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Sod1 Loss Induces Intrinsic Superoxide Accumulation Leading to p53-Mediated Growth Arrest and Apoptosis

Author(s): Kenji Watanabe | Shuichi Shibuya | Hirofumi Koyama | Yusuke Ozawa | Toshihiko Toda | Koutaro Yokote | Takahiko Shimizu

Journal: International Journal of Molecular Sciences
ISSN 1422-0067

Volume: 14;
Issue: 6;
Start page: 10998;
Date: 2013;
Original page

Keywords: reactive oxygen species | superoxide dismutase | vitamin C | p53 | apoptosis

Oxidative damages induced by a redox imbalance cause age-related changes in cells and tissues. Superoxide dismutase (SOD) enzymes play a major role in the antioxidant system and they also catalyze superoxide radicals (O2·−). Since the loss of cytoplasmic SOD (SOD1) resulted in aging-like phenotypes in several types of mouse tissue, SOD1 is essential for the maintenance of tissue homeostasis. To clarify the cellular function of SOD1, we investigated the cellular phenotypes of Sod1-deficient fibroblasts. We demonstrated that Sod1 deficiency impaired proliferation and induced apoptosis associated with O2·− accumulation in the cytoplasm and mitochondria in fibroblasts. Sod1 loss also decreased the mitochondrial membrane potential and led to DNA damage-mediated p53 activation. Antioxidant treatments effectively improved the cellular phenotypes through suppression of both intracellular O2·− accumulation and p53 activation in Sod1-deficient fibroblasts. In vivo experiments revealed that transdermal treatment with a vitamin C derivative significantly reversed the skin thinning commonly associated with the upregulated p53 action in the skin. Our findings revealed that intrinsic O2·− accumulation promoted p53-mediated growth arrest and apoptosis as well as mitochondrial disfunction in the fibroblasts.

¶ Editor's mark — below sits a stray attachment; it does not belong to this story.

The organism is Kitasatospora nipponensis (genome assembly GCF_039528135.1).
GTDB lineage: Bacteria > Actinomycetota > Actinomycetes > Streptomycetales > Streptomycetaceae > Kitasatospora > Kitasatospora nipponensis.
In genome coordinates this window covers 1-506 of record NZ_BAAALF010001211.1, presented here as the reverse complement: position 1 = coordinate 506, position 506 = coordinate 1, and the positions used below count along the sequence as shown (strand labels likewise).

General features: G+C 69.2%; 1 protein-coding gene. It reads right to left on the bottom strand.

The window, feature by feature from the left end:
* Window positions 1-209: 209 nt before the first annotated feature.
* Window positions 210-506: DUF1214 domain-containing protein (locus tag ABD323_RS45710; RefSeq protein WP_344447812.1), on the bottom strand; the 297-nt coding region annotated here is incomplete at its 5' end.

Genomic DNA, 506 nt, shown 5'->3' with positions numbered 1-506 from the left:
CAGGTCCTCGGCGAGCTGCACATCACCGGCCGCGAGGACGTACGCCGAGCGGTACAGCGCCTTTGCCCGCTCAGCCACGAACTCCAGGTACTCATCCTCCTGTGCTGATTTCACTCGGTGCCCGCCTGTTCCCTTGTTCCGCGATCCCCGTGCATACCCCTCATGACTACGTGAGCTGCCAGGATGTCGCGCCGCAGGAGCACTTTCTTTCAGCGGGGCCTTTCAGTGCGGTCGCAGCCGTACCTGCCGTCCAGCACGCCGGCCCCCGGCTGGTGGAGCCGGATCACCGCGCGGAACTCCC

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Tango Jona
Tangokurs Rapperswil-Jona